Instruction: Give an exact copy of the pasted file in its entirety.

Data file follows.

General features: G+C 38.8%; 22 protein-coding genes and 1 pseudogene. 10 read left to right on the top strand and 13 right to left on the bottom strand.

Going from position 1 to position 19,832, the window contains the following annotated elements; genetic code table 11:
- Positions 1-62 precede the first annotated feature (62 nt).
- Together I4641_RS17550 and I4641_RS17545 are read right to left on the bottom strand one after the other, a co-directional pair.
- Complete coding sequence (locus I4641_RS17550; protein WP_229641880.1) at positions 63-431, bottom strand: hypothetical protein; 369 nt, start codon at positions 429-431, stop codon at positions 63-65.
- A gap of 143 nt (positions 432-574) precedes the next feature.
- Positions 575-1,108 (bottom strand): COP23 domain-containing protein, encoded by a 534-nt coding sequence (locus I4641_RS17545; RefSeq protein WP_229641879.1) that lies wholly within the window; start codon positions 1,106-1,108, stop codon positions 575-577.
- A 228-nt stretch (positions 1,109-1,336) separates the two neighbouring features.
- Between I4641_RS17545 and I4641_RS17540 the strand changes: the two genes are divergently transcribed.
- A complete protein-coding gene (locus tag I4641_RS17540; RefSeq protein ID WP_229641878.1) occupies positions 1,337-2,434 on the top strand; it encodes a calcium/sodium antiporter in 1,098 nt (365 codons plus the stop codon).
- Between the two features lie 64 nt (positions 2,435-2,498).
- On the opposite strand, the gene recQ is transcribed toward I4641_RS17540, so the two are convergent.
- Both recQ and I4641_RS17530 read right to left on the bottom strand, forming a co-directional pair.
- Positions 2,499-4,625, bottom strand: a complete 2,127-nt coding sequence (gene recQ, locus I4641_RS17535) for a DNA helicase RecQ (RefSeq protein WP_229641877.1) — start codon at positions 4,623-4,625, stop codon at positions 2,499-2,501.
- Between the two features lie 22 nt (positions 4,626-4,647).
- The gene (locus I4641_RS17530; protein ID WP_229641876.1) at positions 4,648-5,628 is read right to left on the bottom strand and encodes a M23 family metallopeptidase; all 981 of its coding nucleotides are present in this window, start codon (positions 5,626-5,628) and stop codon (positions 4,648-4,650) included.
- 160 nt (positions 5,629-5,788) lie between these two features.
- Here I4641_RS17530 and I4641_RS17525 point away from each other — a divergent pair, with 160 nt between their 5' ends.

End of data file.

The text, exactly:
General features: G+C 38.8%; 22 protein-coding genes and 1 pseudogene. 10 read left to right on the top strand and 13 right to left on the bottom strand.

Going from position 1 to position 19,832, the window contains the following annotated elements; genetic code table 11:
- Positions 1-62 precede the first annotated feature (62 nt).
- Together I4641_RS17550 and I4641_RS17545 are read right to left on the bottom strand one after the other, a co-directional pair.
- Complete coding sequence (locus I4641_RS17550; protein WP_229641880.1) at positions 63-431, bottom strand: hypothetical protein; 369 nt, start codon at positions 429-431, stop codon at positions 63-65.
- A gap of 143 nt (positions 432-574) precedes the next feature.
- Positions 575-1,108 (bottom strand): COP23 domain-containing protein, encoded by a 534-nt coding sequence (locus I4641_RS17545; RefSeq protein WP_229641879.1) that lies wholly within the window; start codon positions 1,106-1,108, stop codon positions 575-577.
- A 228-nt stretch (positions 1,109-1,336) separates the two neighbouring features.
- Between I4641_RS17545 and I4641_RS17540 the strand changes: the two genes are divergently transcribed.
- A complete protein-coding gene (locus tag I4641_RS17540; RefSeq protein ID WP_229641878.1) occupies positions 1,337-2,434 on the top strand; it encodes a calcium/sodium antiporter in 1,098 nt (365 codons plus the stop codon).
- Between the two features lie 64 nt (positions 2,435-2,498).
- On the opposite strand, the gene recQ is transcribed toward I4641_RS17540, so the two are convergent.
- Both recQ and I4641_RS17530 read right to left on the bottom strand, forming a co-directional pair.
- Positions 2,499-4,625, bottom strand: a complete 2,127-nt coding sequence (gene recQ, locus I4641_RS17535) for a DNA helicase RecQ (RefSeq protein WP_229641877.1) — start codon at positions 4,623-4,625, stop codon at positions 2,499-2,501.
- Between the two features lie 22 nt (positions 4,626-4,647).
- The gene (locus I4641_RS17530; protein ID WP_229641876.1) at positions 4,648-5,628 is read right to left on the bottom strand and encodes a M23 family metallopeptidase; all 981 of its coding nucleotides are present in this window, start codon (positions 5,626-5,628) and stop codon (positions 4,648-4,650) included.
- 160 nt (positions 5,629-5,788) lie between these two features.
- Here I4641_RS17530 and I4641_RS17525 point away from each other — a divergent pair, with 160 nt between their 5' ends.